Killing Ourselves with Cynicism

May 2013

Thomas Paine*, the father of modern democracy, told us “we have the power to start the world over again.” Indigenous shamans teach that “the world is as you dream it.” What thoughts do you have when you read these words? Do they evoke an exciting possibility or are they simply nice ideas, nice words but not at all practical? Notice if you have already made a judgment as to the possibility for such a transformation. See if your own cynicism has been triggered or if some deep-seated skepticism may reside deep within you. As the late comic genius George Carlin used to say “Scratch any cynic and you will find a disappointed idealist.”

Where have our ideals gone? Many of us started off in life full of imagination and wonder-filled ideals. Then painful encounters with what we might label “reality” caused us to retract our idealism as a protective measure and join in with the masses who take solace in some degree of cynicism which masks their past disappointments and seems to make them more endurable. Now we call ourselves “realists” and tell ourselves we’ve “grown up.” We say things like “Now I see the world like it really is, not how I’d like it to be.” With these decisions we have sentenced ourselves to a lifetime of resignation – lives of limited possibility, what Thoreau called “lives of quiet desperation.”

Cynicism is a mental construct – a device created by the egoist mind – intended to protect us from additional disappointment and hurt. However, it also anesthetizes us from our true emotions – like love, joy and passion – emotions that make life worth living.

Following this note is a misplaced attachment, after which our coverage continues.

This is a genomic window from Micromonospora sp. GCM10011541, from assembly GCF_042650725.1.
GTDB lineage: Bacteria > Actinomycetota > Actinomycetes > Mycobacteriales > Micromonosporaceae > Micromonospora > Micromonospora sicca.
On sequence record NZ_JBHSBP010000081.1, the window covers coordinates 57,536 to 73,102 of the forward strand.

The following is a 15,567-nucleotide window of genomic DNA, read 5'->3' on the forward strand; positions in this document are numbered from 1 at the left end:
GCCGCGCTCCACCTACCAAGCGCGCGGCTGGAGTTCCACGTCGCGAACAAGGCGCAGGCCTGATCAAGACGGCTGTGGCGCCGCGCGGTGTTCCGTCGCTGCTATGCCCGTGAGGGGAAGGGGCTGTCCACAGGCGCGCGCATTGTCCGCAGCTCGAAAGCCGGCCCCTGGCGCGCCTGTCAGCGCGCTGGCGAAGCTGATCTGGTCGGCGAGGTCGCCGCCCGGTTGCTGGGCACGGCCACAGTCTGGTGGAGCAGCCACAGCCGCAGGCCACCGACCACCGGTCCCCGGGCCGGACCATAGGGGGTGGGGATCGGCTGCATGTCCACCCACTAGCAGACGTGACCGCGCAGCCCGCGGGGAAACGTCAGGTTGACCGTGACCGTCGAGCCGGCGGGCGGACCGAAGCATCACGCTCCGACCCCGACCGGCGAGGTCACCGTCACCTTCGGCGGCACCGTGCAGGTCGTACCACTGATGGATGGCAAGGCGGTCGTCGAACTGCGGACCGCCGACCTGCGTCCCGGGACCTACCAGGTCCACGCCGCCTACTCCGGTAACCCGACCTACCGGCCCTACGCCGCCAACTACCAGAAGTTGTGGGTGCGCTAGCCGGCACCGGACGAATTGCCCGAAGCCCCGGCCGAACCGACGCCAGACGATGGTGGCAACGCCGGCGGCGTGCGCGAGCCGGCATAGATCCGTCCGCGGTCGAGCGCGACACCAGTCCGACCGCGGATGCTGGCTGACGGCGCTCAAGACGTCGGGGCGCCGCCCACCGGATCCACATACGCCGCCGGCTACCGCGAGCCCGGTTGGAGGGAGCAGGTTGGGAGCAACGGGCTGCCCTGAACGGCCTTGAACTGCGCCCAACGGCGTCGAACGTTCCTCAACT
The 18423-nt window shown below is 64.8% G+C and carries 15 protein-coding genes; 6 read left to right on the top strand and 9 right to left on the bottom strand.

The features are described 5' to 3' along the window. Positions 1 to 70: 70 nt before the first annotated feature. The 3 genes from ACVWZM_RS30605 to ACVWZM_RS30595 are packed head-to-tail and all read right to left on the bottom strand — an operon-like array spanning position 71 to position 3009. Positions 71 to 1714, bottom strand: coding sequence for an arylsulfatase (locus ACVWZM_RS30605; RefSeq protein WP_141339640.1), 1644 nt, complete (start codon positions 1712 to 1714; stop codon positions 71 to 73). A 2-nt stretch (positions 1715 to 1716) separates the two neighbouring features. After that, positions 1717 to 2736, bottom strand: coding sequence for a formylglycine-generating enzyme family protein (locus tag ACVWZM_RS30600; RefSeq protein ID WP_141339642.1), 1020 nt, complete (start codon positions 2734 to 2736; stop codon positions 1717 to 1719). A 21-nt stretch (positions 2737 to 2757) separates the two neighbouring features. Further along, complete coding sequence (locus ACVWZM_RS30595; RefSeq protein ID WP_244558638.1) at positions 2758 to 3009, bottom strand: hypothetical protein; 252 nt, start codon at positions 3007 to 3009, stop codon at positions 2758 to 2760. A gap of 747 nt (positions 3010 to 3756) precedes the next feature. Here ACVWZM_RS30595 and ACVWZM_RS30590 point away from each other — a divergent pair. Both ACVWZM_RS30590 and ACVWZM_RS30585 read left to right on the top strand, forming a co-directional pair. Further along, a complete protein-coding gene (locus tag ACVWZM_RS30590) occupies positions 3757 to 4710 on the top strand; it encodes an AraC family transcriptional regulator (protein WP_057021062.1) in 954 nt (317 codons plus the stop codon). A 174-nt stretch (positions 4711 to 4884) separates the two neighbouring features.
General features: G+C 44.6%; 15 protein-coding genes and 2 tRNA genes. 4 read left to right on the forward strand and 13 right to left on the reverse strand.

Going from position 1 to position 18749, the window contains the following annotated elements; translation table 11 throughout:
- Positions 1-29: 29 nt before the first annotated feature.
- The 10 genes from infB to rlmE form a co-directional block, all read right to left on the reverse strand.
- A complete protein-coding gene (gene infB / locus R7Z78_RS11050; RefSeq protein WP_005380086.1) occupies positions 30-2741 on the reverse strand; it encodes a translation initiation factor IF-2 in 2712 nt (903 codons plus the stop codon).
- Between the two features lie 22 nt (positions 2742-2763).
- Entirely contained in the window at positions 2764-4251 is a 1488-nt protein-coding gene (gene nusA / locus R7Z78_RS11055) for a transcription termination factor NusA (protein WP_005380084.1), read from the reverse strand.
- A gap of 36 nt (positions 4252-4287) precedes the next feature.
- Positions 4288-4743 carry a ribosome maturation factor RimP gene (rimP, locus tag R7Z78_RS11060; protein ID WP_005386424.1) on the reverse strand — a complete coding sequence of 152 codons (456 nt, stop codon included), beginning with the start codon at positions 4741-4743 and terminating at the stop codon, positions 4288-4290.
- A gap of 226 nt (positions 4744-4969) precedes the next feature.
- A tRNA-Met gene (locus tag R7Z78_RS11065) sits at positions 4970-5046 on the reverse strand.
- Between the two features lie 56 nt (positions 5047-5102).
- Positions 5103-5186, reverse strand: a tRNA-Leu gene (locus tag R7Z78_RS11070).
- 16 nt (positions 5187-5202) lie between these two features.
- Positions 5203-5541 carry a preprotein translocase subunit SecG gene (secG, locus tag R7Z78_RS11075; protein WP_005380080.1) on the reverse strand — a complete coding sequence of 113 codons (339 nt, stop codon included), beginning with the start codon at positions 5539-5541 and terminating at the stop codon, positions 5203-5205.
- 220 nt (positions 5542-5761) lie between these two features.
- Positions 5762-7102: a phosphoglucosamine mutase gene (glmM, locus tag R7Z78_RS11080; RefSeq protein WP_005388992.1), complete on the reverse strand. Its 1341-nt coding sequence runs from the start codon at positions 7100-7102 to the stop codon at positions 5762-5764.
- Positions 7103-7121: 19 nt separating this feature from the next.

True visionaries refuse to imbibe in these anesthetics in order to numb the pain of earlier disappointments. Visionaries maintain their idealism even though it might mean some heart-wrenching shortfalls or outright failures from time to time. They are undaunted and continue to pursue their visions – filled with unadulterated idealism. They refuse to commit “cynicide” – soul death by cynicism – and suffocate their idealism. While they may drink from the bottle of cynicism on occasion to salve temporary despairs, they soon rally to sobriety and fully re-engage their dreams.


To paraphrase 19th Century Spanish philosopher José Ortega y Gasset, the cynic is “a parasite of civilization” and lives by denying his or her cynicism. At the same time, one cannot be disappointed if one subscribes to the cynical view. One can protect oneself from potential disillusionment by committing “cynicide.” Cynicism cannot fail if all you want to do is avoid the pain of disappointment and be righteous. But you’ll be partially dead inside, unable to muster much passion for anything.

We have far too many cynics in our world today. We need more visionaries. So let’s try to scratch through any surface of disillusion, dear reader, and see if we can find the visionary idealist that’s buried within us. Rather than engage in idealism as fantasy, let’s engage idealism as pragmatists and be “practical idealists” creating a world we want rather than living “quiet lives of desperation.”

*See my blog post about Paine from July 4, 2012

[see also “The Ecstasy of Passionate Work” on John’s April blog]

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John Renesch

John is a seasoned businessman-turned-futurist who has published 14 books and hundreds of articles on social and organizational transformation.

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